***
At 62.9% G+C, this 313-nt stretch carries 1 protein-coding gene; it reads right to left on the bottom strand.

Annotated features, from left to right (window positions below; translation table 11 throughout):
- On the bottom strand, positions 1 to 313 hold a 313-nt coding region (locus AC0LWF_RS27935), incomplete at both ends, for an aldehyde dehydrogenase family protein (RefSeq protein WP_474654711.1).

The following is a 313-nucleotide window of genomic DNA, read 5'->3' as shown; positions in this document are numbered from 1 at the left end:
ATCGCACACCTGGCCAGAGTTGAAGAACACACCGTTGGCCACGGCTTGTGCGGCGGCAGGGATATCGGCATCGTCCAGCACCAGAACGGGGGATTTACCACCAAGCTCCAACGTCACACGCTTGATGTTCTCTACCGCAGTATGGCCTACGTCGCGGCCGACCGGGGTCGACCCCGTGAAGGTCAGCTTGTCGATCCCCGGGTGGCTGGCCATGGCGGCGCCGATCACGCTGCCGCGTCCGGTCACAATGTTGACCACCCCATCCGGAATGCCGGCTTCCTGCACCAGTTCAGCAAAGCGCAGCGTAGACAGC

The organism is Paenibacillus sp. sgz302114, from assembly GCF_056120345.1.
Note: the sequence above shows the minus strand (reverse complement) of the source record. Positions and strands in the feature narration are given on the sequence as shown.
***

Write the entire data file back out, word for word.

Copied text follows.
At 62.9% G+C, this 313-nt stretch carries 1 protein-coding gene; it reads right to left on the bottom strand.

Annotated features, from left to right (window positions below; translation table 11 throughout):
- On the bottom strand, positions 1 to 313 hold a 313-nt coding region (locus AC0LWF_RS27935), incomplete at both ends, for an aldehyde dehydrogenase family protein (RefSeq protein WP_474654711.1).

The following is a 313-nucleotide window of genomic DNA, read 5'->3' as shown; positions in this document are numbered from 1 at the left end:
ATCGCACACCTGGCCAGAGTTGAAGAACACACCGTTGGCCACGGCTTGTGCGGCGGCAGGGATATCGGCATCGTCCAGCACCAGAACGGGGGATTTACCACCAAGCTCCAACGTCACACGCTTGATGTTCTCTACCGCAGTATGGCCTACGTCGCGGCCGACCGGGGTCGACCCCGTGAAGGTCAGCTTGTCGATCCCCGGGTGGCTGGCCATGGCGGCGCCGATCACGCTGCCGCGTCCGGTCACAATGTTGACCACCCCATCCGGAATGCCGGCTTCCTGCACCAGTTCAGCAAAGCGCAGCGTAGACAGC

The organism is Paenibacillus sp. sgz302114, from assembly GCF_056120345.1.
Note: the sequence above shows the minus strand (reverse complement) of the source record. Positions and strands in the feature narration are given on the sequence as shown.